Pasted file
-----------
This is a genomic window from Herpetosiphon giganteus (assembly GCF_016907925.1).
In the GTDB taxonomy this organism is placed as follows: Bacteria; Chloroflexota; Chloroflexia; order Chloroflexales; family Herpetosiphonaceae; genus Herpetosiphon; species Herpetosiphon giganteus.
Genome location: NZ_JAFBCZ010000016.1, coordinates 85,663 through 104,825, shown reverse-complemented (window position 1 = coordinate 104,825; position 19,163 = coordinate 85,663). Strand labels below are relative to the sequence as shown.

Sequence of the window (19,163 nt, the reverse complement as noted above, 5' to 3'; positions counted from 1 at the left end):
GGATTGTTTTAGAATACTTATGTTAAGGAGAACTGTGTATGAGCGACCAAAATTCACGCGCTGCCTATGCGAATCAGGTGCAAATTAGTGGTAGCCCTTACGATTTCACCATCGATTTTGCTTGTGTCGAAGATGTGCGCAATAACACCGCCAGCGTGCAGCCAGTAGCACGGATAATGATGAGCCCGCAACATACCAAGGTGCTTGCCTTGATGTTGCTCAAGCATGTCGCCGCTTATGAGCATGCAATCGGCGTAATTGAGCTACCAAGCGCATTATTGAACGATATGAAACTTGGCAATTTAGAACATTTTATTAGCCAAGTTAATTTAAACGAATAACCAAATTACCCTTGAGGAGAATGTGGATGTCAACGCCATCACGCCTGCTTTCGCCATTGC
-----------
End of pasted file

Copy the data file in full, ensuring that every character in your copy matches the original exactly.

This is a genomic window from Herpetosiphon giganteus (assembly GCF_016907925.1).
In the GTDB taxonomy this organism is placed as follows: Bacteria; Chloroflexota; Chloroflexia; order Chloroflexales; family Herpetosiphonaceae; genus Herpetosiphon; species Herpetosiphon giganteus.
Genome location: NZ_JAFBCZ010000016.1, coordinates 85,663 through 104,825, shown reverse-complemented (window position 1 = coordinate 104,825; position 19,163 = coordinate 85,663). Strand labels below are relative to the sequence as shown.

Sequence of the window (19,163 nt, the reverse complement as noted above, 5' to 3'; positions counted from 1 at the left end):
GGATTGTTTTAGAATACTTATGTTAAGGAGAACTGTGTATGAGCGACCAAAATTCACGCGCTGCCTATGCGAATCAGGTGCAAATTAGTGGTAGCCCTTACGATTTCACCATCGATTTTGCTTGTGTCGAAGATGTGCGCAATAACACCGCCAGCGTGCAGCCAGTAGCACGGATAATGATGAGCCCGCAACATACCAAGGTGCTTGCCTTGATGTTGCTCAAGCATGTCGCCGCTTATGAGCATGCAATCGGCGTAATTGAGCTACCAAGCGCATTATTGAACGATATGAAACTTGGCAATTTAGAACATTTTATTAGCCAAGTTAATTTAAACGAATAACCAAATTACCCTTGAGGAGAATGTGGATGTCAACGCCATCACGCCTGCTTTCGCCATTGC